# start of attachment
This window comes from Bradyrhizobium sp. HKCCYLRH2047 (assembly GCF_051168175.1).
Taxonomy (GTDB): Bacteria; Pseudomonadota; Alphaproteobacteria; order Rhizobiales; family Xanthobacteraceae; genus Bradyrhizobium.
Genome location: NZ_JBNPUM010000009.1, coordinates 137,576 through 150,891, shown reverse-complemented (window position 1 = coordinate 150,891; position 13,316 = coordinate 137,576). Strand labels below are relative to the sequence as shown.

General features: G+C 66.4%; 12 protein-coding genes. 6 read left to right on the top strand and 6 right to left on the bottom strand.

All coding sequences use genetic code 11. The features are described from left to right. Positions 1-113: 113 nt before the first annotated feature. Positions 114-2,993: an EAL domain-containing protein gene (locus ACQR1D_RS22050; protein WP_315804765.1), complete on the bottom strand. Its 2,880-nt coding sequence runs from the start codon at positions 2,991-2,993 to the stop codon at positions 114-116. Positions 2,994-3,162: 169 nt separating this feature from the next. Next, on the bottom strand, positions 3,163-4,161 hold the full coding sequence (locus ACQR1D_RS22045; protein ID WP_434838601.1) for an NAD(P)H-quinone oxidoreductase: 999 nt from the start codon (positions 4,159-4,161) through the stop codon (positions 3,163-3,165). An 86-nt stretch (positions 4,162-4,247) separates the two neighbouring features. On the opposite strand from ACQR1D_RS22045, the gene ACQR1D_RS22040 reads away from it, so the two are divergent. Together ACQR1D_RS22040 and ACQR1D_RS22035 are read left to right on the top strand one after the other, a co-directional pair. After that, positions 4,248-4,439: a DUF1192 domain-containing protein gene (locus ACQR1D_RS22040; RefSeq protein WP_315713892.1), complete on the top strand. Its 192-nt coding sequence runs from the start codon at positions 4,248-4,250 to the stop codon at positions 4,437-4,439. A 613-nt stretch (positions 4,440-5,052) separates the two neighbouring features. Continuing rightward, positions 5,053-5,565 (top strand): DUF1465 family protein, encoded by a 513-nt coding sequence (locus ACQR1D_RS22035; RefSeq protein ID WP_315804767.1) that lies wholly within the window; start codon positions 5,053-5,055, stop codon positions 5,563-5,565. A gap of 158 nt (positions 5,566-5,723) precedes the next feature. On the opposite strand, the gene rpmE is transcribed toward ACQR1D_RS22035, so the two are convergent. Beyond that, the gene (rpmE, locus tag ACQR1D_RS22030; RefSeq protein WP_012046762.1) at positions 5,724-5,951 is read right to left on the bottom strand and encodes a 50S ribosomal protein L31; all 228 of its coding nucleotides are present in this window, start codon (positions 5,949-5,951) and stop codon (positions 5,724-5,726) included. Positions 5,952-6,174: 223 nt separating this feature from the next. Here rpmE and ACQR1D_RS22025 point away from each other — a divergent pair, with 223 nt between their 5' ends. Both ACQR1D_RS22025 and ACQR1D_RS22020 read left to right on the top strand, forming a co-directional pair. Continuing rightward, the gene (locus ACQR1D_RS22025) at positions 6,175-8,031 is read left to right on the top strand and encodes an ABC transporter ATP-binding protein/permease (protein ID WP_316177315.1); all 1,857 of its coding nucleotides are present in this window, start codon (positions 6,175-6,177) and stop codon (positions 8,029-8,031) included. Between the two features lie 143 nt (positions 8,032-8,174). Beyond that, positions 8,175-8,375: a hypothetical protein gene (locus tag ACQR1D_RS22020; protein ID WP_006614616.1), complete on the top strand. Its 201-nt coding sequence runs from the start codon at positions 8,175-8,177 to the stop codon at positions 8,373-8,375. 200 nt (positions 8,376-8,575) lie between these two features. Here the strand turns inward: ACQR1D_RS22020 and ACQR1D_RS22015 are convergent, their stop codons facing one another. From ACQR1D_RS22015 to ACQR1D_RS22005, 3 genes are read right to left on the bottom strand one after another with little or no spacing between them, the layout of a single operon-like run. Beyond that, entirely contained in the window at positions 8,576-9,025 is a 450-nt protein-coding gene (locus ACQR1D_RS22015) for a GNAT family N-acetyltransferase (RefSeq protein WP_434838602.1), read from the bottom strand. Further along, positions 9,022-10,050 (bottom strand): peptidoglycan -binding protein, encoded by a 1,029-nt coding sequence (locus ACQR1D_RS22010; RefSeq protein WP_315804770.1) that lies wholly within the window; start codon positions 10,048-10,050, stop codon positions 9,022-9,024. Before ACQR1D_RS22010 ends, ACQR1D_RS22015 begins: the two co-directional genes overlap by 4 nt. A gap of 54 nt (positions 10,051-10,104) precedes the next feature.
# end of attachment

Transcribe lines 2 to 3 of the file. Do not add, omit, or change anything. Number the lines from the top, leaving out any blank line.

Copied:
Taxonomy (GTDB): Bacteria; Pseudomonadota; Alphaproteobacteria; order Rhizobiales; family Xanthobacteraceae; genus Bradyrhizobium.
Genome location: NZ_JBNPUM010000009.1, coordinates 137,576 through 150,891, shown reverse-complemented (window position 1 = coordinate 150,891; position 13,316 = coordinate 137,576). Strand labels below are relative to the sequence as shown.